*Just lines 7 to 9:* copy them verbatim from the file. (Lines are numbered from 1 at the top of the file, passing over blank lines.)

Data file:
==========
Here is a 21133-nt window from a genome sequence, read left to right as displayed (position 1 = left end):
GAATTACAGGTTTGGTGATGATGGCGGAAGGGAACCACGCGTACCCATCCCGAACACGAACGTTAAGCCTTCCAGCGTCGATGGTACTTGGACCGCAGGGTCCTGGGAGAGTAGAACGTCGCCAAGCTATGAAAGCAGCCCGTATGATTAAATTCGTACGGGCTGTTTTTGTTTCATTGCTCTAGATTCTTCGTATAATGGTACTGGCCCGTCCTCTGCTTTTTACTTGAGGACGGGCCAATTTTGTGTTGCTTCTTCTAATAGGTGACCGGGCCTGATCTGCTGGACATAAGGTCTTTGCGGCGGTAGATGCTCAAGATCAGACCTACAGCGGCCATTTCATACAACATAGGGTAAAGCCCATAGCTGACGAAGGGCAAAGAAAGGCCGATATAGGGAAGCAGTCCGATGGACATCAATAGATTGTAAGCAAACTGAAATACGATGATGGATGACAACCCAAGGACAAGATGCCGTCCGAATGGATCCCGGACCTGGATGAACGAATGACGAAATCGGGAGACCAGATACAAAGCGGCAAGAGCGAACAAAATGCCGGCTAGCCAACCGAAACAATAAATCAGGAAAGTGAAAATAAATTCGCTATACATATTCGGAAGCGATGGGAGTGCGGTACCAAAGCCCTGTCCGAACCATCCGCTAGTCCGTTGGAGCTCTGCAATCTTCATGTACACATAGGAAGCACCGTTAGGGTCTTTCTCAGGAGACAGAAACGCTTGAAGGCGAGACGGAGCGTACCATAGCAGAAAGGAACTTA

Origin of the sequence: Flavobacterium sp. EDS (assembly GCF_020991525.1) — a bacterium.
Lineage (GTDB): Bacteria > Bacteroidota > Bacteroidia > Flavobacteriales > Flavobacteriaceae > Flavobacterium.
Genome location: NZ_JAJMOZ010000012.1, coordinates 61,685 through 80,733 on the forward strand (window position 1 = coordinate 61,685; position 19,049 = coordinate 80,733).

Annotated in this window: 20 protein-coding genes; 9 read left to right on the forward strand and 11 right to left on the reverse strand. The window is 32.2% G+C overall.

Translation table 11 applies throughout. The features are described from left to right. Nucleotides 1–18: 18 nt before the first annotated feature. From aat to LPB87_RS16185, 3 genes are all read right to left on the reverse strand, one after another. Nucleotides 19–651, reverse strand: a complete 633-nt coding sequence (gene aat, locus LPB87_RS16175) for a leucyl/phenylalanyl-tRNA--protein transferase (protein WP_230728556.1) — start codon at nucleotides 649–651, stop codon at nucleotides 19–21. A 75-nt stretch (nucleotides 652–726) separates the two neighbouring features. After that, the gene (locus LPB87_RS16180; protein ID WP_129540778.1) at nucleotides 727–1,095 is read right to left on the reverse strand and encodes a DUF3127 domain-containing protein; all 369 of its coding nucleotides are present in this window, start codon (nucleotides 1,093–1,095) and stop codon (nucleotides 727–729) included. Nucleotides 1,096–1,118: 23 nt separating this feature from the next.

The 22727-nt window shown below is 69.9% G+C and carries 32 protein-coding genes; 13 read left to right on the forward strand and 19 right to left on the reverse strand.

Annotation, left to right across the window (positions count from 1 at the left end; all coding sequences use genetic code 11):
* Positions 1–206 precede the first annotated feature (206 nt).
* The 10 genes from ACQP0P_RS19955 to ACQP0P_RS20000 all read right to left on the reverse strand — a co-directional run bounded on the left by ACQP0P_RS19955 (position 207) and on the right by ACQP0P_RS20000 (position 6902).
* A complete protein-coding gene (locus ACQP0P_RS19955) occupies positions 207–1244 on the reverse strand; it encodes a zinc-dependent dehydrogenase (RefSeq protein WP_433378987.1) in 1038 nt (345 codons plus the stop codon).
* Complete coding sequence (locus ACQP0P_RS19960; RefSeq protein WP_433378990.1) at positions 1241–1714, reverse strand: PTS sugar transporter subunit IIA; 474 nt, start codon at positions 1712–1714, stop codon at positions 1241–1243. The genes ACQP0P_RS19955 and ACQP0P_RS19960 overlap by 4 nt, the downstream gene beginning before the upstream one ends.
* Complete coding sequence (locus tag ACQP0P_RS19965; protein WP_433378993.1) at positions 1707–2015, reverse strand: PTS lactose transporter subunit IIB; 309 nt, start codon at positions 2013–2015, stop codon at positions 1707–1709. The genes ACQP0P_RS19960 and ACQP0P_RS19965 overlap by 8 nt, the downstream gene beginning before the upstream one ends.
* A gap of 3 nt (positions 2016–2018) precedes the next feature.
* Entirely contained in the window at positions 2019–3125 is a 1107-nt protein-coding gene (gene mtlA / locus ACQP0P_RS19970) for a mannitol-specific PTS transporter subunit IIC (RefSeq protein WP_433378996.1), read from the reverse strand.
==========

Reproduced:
Translation table 11 applies throughout. The features are described from left to right. Nucleotides 1–18: 18 nt before the first annotated feature. From aat to LPB87_RS16185, 3 genes are all read right to left on the reverse strand, one after another. Nucleotides 19–651, reverse strand: a complete 633-nt coding sequence (gene aat, locus LPB87_RS16175) for a leucyl/phenylalanyl-tRNA--protein transferase (protein WP_230728556.1) — start codon at nucleotides 649–651, stop codon at nucleotides 19–21. A 75-nt stretch (nucleotides 652–726) separates the two neighbouring features. After that, the gene (locus LPB87_RS16180; protein ID WP_129540778.1) at nucleotides 727–1,095 is read right to left on the reverse strand and encodes a DUF3127 domain-containing protein; all 369 of its coding nucleotides are present in this window, start codon (nucleotides 1,093–1,095) and stop codon (nucleotides 727–729) included. Nucleotides 1,096–1,118: 23 nt separating this feature from the next.

The 22727-nt window shown below is 69.9% G+C and carries 32 protein-coding genes; 13 read left to right on the forward strand and 19 right to left on the reverse strand.

Annotation, left to right across the window (positions count from 1 at the left end; all coding sequences use genetic code 11):